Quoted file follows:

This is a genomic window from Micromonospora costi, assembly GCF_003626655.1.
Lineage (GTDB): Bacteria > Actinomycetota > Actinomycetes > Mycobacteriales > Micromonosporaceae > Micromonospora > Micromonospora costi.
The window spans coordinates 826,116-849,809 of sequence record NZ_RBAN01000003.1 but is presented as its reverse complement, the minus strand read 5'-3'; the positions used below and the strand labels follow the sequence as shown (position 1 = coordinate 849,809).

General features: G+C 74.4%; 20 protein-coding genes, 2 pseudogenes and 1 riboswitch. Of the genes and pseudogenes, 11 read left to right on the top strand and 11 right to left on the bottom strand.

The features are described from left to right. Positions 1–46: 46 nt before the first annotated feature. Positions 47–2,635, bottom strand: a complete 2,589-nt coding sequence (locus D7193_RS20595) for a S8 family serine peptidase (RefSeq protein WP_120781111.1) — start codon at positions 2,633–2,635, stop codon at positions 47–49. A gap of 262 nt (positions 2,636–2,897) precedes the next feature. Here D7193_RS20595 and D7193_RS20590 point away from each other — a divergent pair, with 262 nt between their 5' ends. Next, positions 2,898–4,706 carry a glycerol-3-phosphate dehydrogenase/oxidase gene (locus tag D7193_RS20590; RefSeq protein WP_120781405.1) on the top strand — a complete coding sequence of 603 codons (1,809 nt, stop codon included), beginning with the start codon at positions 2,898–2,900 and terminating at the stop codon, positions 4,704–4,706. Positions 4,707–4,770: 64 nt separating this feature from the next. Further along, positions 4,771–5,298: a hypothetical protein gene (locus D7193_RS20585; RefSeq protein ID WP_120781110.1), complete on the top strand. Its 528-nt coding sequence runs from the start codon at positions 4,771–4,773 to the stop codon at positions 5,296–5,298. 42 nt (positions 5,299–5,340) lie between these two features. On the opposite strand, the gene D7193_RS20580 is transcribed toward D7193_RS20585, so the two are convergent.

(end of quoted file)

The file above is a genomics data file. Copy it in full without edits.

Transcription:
This is a genomic window from Micromonospora costi, assembly GCF_003626655.1.
Lineage (GTDB): Bacteria > Actinomycetota > Actinomycetes > Mycobacteriales > Micromonosporaceae > Micromonospora > Micromonospora costi.
The window spans coordinates 826,116-849,809 of sequence record NZ_RBAN01000003.1 but is presented as its reverse complement, the minus strand read 5'-3'; the positions used below and the strand labels follow the sequence as shown (position 1 = coordinate 849,809).

General features: G+C 74.4%; 20 protein-coding genes, 2 pseudogenes and 1 riboswitch. Of the genes and pseudogenes, 11 read left to right on the top strand and 11 right to left on the bottom strand.

The features are described from left to right. Positions 1–46: 46 nt before the first annotated feature. Positions 47–2,635, bottom strand: a complete 2,589-nt coding sequence (locus D7193_RS20595) for a S8 family serine peptidase (RefSeq protein WP_120781111.1) — start codon at positions 2,633–2,635, stop codon at positions 47–49. A gap of 262 nt (positions 2,636–2,897) precedes the next feature. Here D7193_RS20595 and D7193_RS20590 point away from each other — a divergent pair, with 262 nt between their 5' ends. Next, positions 2,898–4,706 carry a glycerol-3-phosphate dehydrogenase/oxidase gene (locus tag D7193_RS20590; RefSeq protein WP_120781405.1) on the top strand — a complete coding sequence of 603 codons (1,809 nt, stop codon included), beginning with the start codon at positions 2,898–2,900 and terminating at the stop codon, positions 4,704–4,706. Positions 4,707–4,770: 64 nt separating this feature from the next. Further along, positions 4,771–5,298: a hypothetical protein gene (locus D7193_RS20585; RefSeq protein ID WP_120781110.1), complete on the top strand. Its 528-nt coding sequence runs from the start codon at positions 4,771–4,773 to the stop codon at positions 5,296–5,298. 42 nt (positions 5,299–5,340) lie between these two features. On the opposite strand, the gene D7193_RS20580 is transcribed toward D7193_RS20585, so the two are convergent.